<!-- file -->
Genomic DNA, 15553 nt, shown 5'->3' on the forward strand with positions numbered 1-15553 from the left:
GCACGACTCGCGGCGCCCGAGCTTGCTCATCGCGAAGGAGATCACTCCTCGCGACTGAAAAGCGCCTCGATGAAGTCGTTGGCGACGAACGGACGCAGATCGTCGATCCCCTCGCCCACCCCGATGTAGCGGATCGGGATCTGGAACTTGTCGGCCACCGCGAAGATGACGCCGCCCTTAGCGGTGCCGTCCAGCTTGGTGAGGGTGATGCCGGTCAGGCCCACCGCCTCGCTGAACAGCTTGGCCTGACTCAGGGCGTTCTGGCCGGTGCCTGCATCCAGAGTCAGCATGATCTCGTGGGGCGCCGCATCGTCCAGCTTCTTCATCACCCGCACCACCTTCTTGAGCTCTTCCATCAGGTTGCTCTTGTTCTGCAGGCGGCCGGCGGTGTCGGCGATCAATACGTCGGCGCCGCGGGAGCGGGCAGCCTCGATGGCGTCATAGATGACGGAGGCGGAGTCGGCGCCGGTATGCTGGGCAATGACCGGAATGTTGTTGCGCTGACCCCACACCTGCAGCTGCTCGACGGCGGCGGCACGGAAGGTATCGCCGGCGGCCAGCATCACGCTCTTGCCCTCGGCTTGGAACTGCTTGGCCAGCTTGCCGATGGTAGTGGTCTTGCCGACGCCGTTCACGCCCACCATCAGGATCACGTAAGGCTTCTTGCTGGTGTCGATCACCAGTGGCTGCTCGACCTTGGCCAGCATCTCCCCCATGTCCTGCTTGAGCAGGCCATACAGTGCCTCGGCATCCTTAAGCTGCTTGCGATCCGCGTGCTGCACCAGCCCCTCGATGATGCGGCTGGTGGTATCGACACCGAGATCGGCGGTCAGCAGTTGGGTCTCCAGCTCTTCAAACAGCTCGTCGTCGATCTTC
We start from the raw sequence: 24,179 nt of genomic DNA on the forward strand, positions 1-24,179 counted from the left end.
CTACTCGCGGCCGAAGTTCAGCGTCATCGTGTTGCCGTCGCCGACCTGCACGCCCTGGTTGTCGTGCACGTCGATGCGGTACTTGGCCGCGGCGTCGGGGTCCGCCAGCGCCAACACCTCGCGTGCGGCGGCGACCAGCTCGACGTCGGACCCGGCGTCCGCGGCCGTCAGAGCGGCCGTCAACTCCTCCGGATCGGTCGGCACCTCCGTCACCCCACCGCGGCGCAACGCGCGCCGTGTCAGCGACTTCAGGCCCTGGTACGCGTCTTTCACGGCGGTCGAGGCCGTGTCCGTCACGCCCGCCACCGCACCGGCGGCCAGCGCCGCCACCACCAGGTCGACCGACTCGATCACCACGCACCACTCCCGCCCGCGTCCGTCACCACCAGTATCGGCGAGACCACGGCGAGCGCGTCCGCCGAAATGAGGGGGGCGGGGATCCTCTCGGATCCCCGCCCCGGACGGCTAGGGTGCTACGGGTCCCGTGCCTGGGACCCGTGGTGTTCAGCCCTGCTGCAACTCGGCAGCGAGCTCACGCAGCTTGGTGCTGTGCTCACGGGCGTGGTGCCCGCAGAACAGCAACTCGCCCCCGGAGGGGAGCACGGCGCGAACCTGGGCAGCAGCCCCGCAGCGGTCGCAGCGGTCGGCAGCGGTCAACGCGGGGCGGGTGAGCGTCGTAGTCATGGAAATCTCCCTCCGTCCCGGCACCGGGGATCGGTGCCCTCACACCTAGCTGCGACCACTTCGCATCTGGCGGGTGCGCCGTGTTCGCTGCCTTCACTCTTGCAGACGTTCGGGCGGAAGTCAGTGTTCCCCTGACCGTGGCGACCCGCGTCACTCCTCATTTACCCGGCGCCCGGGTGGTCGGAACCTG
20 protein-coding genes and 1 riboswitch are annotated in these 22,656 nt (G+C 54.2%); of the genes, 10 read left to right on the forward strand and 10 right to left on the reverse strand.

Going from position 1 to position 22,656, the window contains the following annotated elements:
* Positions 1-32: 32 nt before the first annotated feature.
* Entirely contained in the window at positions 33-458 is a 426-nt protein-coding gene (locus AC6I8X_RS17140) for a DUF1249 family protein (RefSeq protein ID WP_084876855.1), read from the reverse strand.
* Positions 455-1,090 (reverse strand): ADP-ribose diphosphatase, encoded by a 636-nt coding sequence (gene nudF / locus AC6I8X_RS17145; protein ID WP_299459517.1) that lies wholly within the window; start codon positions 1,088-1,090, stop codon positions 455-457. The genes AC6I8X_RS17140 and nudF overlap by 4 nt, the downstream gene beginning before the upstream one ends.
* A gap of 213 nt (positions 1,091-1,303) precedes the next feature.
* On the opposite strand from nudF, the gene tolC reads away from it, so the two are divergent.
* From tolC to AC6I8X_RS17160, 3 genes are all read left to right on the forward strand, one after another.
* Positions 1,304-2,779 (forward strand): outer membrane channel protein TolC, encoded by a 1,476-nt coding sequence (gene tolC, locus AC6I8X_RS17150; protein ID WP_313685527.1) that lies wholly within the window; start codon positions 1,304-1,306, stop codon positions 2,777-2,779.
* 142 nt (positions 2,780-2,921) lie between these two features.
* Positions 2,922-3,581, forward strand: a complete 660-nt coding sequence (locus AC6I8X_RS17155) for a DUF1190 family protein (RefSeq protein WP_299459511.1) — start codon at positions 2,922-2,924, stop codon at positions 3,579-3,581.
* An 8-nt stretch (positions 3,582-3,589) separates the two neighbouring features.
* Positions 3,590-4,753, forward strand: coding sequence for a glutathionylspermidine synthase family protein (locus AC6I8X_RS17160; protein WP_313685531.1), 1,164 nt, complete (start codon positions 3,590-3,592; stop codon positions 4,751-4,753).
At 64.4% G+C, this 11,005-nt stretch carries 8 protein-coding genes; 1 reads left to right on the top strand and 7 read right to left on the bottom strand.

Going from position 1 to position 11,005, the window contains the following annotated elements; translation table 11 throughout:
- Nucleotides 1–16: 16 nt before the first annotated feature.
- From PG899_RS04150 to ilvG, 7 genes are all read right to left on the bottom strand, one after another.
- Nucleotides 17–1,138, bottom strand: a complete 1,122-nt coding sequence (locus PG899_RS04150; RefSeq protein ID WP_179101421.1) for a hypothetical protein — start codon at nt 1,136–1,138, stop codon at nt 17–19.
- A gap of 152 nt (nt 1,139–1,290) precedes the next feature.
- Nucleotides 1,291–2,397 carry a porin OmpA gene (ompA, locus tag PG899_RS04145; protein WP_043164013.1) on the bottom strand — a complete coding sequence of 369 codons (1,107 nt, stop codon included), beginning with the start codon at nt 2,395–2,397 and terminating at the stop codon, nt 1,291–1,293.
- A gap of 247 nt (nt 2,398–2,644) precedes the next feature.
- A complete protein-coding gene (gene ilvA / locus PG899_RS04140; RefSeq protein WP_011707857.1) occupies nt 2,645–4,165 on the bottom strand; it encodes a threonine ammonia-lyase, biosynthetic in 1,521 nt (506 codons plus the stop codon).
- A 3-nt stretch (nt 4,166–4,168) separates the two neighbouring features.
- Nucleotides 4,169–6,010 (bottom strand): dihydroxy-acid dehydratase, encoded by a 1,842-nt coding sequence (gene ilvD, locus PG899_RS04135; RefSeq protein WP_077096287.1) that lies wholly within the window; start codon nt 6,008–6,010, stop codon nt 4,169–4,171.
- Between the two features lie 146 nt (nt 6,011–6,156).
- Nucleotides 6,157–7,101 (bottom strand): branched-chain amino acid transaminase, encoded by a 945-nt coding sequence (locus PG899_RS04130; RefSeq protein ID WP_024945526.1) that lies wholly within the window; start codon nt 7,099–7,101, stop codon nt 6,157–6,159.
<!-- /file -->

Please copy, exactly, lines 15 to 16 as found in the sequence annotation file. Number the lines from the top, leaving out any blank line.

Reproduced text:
* Positions 2,922-3,581, forward strand: a complete 660-nt coding sequence (locus AC6I8X_RS17155) for a DUF1190 family protein (RefSeq protein WP_299459511.1) — start codon at positions 2,922-2,924, stop codon at positions 3,579-3,581.
* An 8-nt stretch (positions 3,582-3,589) separates the two neighbouring features.